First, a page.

Would you consider your home healthy? It could not be as fresh as you would imagine. Pollution can be two to five times higher within your home than outside, stated by the U.S. Environmental Protection Agency.
Indoor air pollutants moving through your home’s air may be a source of headaches and allergy outbreaks. And mold and mildew can cause a host of health problems.
Even though health problems could be present due to other factors, they could be a sign your house has indoor air quality (IAQ) problems. This is particularly accurate if you feel better while you’re outside of your home.
- Dry eyes, nose, throat or skin
- Headaches and sinus issues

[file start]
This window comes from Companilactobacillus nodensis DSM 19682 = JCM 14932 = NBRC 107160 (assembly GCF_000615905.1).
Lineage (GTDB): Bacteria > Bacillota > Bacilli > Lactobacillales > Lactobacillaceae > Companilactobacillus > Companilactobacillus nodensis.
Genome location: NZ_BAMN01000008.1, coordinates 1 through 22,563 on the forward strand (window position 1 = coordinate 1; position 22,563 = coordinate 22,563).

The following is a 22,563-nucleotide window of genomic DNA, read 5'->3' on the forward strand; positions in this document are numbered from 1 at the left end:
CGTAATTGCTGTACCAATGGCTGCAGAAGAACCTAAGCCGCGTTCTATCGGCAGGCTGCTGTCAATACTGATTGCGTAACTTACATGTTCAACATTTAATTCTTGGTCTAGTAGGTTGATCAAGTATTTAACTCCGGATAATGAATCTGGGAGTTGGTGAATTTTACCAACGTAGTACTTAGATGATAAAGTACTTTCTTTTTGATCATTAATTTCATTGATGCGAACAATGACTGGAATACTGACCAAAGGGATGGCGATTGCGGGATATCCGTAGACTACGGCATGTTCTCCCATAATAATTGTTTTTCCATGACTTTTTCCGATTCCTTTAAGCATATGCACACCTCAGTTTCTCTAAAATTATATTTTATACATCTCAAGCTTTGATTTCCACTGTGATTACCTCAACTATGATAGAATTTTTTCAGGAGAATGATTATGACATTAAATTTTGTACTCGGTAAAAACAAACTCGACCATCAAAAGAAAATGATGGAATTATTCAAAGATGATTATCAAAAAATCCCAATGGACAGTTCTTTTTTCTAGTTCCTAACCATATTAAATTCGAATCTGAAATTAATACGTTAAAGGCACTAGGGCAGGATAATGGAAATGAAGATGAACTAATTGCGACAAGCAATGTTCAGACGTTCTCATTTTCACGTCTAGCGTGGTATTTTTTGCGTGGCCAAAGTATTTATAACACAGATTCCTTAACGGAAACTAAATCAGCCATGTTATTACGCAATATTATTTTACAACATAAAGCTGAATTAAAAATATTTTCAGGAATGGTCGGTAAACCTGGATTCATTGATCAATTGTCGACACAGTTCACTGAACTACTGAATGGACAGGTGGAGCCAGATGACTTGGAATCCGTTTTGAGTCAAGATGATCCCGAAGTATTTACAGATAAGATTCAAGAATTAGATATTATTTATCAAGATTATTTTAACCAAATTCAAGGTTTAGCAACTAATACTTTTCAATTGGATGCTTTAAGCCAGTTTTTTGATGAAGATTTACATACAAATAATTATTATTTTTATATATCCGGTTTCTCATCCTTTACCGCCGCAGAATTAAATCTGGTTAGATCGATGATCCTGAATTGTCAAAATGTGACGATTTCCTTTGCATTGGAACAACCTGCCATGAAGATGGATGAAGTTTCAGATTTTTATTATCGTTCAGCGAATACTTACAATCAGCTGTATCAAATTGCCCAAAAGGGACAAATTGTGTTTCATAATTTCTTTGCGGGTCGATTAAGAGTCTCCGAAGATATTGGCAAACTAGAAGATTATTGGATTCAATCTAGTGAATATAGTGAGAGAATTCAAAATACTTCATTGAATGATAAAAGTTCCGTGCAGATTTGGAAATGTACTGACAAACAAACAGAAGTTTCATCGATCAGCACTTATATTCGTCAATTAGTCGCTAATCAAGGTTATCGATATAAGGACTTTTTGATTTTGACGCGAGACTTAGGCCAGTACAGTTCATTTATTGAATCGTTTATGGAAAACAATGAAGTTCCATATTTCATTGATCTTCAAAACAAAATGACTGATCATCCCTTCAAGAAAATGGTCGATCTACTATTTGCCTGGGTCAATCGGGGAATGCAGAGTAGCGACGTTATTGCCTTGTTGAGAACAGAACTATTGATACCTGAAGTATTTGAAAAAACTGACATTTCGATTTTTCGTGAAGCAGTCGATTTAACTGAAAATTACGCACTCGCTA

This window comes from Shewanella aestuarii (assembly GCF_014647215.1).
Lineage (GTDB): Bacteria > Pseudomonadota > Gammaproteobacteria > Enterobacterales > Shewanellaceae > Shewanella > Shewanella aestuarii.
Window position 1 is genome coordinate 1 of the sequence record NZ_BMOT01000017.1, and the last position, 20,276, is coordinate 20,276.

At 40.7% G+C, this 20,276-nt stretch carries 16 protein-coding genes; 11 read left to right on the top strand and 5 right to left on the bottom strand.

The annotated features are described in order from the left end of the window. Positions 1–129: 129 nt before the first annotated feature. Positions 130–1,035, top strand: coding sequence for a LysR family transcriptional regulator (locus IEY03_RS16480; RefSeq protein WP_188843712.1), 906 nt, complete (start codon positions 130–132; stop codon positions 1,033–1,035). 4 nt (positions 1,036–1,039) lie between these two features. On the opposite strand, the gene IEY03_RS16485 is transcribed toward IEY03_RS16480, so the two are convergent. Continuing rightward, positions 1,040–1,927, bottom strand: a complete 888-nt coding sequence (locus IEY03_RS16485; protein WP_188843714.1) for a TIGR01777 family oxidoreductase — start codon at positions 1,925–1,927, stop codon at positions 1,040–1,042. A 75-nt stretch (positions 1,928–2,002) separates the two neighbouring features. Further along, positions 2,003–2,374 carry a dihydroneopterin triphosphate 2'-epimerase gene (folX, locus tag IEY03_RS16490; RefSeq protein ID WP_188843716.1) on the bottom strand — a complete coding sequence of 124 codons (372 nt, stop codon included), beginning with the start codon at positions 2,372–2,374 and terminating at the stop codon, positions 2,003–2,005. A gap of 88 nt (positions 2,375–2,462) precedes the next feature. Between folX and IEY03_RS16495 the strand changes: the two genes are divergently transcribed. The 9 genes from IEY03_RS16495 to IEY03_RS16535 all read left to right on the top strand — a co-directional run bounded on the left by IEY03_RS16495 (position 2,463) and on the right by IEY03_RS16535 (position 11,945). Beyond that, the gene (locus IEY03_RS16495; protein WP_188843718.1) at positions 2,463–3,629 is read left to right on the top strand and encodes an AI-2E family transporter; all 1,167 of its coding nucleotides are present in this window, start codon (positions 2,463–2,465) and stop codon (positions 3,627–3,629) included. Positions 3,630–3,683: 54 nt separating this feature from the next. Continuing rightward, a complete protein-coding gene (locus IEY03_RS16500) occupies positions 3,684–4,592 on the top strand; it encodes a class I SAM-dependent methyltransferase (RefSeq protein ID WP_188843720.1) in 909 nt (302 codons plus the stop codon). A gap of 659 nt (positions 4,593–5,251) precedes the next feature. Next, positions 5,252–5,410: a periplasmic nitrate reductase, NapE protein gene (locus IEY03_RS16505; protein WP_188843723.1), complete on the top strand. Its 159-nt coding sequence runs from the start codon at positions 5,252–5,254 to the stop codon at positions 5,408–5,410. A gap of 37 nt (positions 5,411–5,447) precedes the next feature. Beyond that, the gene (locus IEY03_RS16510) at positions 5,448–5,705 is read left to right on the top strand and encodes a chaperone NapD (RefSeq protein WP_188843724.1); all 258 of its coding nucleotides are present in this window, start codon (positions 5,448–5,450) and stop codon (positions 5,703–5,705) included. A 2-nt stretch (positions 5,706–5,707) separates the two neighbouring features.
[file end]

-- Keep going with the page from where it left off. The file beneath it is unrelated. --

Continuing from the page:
- Allergies or asthma issues that are more irritated than normal
- Coughing and sneezing
- Light-headedness or nausea
An outdated heating and cooling machine could be a potential element in indoor air quality challenges, particularly if it’s struggling to filter air, control humidity or keep temperatures consistent.
Here are a few other indications you may need to improve your indoor air:
- Extreme static or mold growth
- Excessive grime
- Stuffy smells